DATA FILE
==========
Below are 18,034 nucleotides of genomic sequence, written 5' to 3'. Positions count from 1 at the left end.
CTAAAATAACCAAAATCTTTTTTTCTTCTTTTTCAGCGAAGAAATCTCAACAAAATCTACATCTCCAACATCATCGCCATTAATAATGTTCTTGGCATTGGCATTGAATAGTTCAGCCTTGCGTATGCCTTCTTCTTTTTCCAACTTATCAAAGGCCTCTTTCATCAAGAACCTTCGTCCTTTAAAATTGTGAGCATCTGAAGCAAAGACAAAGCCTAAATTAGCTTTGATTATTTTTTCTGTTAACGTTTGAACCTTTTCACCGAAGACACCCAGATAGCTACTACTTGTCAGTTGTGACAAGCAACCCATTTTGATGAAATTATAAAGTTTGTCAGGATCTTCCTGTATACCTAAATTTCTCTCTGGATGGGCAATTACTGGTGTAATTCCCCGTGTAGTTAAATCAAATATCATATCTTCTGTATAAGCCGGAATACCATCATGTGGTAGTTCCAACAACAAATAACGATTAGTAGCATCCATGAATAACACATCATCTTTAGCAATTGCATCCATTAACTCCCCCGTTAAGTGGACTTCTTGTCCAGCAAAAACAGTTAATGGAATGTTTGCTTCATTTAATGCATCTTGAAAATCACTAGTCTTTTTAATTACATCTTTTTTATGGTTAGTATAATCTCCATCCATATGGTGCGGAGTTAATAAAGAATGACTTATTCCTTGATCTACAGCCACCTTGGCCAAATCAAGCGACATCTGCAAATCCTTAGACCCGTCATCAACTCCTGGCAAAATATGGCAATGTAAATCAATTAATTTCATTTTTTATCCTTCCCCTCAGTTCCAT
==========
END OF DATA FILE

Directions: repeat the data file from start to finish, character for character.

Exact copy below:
Below are 18,034 nucleotides of genomic sequence, written 5' to 3'. Positions count from 1 at the left end.
CTAAAATAACCAAAATCTTTTTTTCTTCTTTTTCAGCGAAGAAATCTCAACAAAATCTACATCTCCAACATCATCGCCATTAATAATGTTCTTGGCATTGGCATTGAATAGTTCAGCCTTGCGTATGCCTTCTTCTTTTTCCAACTTATCAAAGGCCTCTTTCATCAAGAACCTTCGTCCTTTAAAATTGTGAGCATCTGAAGCAAAGACAAAGCCTAAATTAGCTTTGATTATTTTTTCTGTTAACGTTTGAACCTTTTCACCGAAGACACCCAGATAGCTACTACTTGTCAGTTGTGACAAGCAACCCATTTTGATGAAATTATAAAGTTTGTCAGGATCTTCCTGTATACCTAAATTTCTCTCTGGATGGGCAATTACTGGTGTAATTCCCCGTGTAGTTAAATCAAATATCATATCTTCTGTATAAGCCGGAATACCATCATGTGGTAGTTCCAACAACAAATAACGATTAGTAGCATCCATGAATAACACATCATCTTTAGCAATTGCATCCATTAACTCCCCCGTTAAGTGGACTTCTTGTCCAGCAAAAACAGTTAATGGAATGTTTGCTTCATTTAATGCATCTTGAAAATCACTAGTCTTTTTAATTACATCTTTTTTATGGTTAGTATAATCTCCATCCATATGGTGCGGAGTTAATAAAGAATGACTTATTCCTTGATCTACAGCCACCTTGGCCAAATCAAGCGACATCTGCAAATCCTTAGACCCGTCATCAACTCCTGGCAAAATATGGCAATGTAAATCAATTAATTTCATTTTTTATCCTTCCCCTCAGTTCCAT